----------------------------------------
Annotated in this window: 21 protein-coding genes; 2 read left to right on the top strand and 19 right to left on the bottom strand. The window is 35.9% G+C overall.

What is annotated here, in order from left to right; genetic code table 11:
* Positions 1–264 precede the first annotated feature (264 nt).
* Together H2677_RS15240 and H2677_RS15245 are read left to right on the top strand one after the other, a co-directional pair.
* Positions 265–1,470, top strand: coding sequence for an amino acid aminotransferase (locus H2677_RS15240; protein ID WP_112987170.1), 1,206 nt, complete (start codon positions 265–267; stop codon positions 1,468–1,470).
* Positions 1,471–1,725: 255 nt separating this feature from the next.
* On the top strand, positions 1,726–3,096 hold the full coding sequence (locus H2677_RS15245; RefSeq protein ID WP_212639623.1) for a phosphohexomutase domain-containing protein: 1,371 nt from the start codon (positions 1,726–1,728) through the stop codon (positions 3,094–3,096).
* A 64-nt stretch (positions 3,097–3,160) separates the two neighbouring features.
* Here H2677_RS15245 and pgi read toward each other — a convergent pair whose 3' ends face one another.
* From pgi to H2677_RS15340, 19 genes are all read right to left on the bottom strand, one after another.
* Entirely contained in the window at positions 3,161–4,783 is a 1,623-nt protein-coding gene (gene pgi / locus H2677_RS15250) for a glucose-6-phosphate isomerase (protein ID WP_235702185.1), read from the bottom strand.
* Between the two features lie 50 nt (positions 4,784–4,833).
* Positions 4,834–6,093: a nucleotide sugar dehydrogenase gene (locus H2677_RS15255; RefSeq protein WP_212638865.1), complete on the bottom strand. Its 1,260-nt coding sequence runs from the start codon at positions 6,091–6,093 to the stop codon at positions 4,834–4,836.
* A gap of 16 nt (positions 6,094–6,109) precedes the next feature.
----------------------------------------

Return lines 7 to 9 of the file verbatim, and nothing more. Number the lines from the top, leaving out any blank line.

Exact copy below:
* On the top strand, positions 1,726–3,096 hold the full coding sequence (locus H2677_RS15245; RefSeq protein ID WP_212639623.1) for a phosphohexomutase domain-containing protein: 1,371 nt from the start codon (positions 1,726–1,728) through the stop codon (positions 3,094–3,096).
* A 64-nt stretch (positions 3,097–3,160) separates the two neighbouring features.
* Here H2677_RS15245 and pgi read toward each other — a convergent pair whose 3' ends face one another.